Posts Tagged ‘crowd psychology’

In with the in-crowd

Thursday, October 30th, 2008 by Jon Clements


As “Sachs-Gate” rises up the BBC hierarchy, the whole Brand/Ross furore has been an instructive lesson in crowd psychology and crisis management.

On the first point, by yesterday morning 18,000 people had complained about the offending broadcast on Russell Brand’s show. By last night, when both presenters had already been suspended and Brand, ultimately, resigned, another 11,000 had added their ire. Why? And how many of them had heard the actual radio item?

Thanks to Wise Geek for the science bit, it might be something to do with “individuals adapting to the expectations of the surrounding culture…in order to identify with the crowd”. A bit of shared experience or, in this case, a collective moan. It’s certainly a phenomenon that’s playing out in social media situations and shows how a poor response to a crisis can escalate.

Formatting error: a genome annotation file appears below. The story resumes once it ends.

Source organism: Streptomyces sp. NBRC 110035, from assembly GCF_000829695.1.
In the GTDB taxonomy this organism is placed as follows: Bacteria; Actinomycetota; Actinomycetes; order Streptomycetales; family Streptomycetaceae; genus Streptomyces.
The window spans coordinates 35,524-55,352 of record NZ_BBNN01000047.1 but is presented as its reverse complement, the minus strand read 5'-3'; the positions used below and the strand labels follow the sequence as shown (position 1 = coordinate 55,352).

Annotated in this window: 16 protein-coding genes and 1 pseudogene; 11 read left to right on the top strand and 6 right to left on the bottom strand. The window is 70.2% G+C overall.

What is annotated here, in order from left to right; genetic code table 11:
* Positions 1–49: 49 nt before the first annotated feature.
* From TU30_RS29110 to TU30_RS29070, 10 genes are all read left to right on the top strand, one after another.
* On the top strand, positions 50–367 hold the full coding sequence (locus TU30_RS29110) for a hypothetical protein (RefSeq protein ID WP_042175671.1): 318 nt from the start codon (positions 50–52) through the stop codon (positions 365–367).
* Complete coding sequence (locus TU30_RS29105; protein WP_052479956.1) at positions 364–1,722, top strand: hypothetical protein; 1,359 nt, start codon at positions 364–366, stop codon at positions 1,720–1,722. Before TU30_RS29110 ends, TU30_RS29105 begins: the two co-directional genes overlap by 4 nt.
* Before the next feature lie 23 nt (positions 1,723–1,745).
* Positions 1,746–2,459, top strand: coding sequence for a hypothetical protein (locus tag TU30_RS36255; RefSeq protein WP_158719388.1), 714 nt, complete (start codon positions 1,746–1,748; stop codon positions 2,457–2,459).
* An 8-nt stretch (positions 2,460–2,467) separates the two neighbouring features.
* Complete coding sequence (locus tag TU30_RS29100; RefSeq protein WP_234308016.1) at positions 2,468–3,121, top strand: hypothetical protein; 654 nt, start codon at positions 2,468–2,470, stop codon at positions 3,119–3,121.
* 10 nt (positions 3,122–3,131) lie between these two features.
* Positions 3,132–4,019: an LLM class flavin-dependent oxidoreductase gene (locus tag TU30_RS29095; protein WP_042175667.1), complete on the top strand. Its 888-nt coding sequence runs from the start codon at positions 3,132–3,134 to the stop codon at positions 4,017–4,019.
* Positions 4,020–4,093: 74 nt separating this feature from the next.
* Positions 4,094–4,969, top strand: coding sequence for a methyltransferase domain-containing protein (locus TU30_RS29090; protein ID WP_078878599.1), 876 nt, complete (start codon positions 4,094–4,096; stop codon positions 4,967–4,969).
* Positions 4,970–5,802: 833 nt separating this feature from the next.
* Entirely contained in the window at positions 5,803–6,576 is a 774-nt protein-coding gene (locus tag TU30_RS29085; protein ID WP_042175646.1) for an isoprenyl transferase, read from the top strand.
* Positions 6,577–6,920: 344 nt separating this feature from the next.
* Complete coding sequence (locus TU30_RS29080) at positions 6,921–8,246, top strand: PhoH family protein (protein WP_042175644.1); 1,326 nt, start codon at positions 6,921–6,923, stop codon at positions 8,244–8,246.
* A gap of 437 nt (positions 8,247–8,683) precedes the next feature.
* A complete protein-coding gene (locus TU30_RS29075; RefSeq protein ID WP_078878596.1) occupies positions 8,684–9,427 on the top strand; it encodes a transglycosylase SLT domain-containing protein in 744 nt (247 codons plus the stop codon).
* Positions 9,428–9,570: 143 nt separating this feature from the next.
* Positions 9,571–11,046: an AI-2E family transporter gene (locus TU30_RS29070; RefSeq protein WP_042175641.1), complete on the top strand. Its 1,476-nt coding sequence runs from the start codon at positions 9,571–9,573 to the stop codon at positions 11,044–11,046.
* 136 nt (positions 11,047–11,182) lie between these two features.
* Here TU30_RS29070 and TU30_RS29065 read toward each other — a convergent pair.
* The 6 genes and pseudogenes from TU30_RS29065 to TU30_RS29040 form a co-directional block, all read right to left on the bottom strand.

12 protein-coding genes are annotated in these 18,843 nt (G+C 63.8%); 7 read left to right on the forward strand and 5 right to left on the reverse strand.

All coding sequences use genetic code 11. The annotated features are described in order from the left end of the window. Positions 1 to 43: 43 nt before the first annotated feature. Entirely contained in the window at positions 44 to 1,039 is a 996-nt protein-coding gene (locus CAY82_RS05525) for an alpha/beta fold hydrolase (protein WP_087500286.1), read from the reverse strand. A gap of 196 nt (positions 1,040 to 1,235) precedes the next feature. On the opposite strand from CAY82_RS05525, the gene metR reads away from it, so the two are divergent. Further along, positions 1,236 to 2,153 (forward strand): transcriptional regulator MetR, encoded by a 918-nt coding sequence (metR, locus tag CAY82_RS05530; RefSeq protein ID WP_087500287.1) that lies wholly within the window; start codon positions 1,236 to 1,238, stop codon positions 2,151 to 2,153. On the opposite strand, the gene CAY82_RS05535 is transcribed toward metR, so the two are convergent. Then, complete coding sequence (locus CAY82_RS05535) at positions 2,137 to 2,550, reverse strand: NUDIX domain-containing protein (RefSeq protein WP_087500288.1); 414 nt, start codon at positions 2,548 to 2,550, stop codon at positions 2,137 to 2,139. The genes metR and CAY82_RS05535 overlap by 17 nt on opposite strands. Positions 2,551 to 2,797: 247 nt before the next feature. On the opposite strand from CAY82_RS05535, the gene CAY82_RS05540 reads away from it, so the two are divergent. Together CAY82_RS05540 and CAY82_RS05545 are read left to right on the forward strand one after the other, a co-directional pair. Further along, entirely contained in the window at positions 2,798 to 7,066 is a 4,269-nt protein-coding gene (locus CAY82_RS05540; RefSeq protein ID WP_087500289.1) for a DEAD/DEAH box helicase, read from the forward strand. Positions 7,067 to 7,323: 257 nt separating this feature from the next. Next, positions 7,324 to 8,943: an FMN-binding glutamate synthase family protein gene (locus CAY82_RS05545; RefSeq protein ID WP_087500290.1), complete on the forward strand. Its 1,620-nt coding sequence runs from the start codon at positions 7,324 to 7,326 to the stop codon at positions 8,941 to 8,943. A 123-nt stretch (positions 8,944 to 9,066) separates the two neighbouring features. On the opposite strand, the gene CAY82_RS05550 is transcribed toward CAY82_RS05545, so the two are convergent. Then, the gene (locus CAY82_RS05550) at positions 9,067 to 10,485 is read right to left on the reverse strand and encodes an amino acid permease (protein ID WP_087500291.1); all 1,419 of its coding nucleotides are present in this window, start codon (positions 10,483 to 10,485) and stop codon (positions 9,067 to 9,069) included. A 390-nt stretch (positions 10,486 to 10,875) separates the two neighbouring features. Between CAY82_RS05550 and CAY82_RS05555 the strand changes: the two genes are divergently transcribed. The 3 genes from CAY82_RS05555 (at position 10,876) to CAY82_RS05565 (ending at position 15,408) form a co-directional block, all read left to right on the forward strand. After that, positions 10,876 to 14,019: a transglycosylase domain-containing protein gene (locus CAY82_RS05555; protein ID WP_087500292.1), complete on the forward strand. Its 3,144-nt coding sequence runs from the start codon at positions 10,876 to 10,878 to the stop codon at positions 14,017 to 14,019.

It took the BBC from Sunday, when the story broke, to yesterday for the Corporation to act decisively. A Sun journalist I spoke to last night suggested it was the worst example of crisis comms he’d seen. If the BBC had apologised and suspended them both straight away, he felt, the story would have died and each presenter could have carried on as before, though probably wiser to the boundaries of public taste.

The old wag, John Cleese – no stranger to media controversy affecting comedians – says in today’s Times: “It’s important to hire people with enough taste to censor  themselves. I thought Jonathan Ross had that.”

About Jon Clements

Jon Clements is a Chartered PR consultant specialising in B2B PR, corporate and marketing communications and is the founder of Metamorphic PR. Connect at: JonClements ''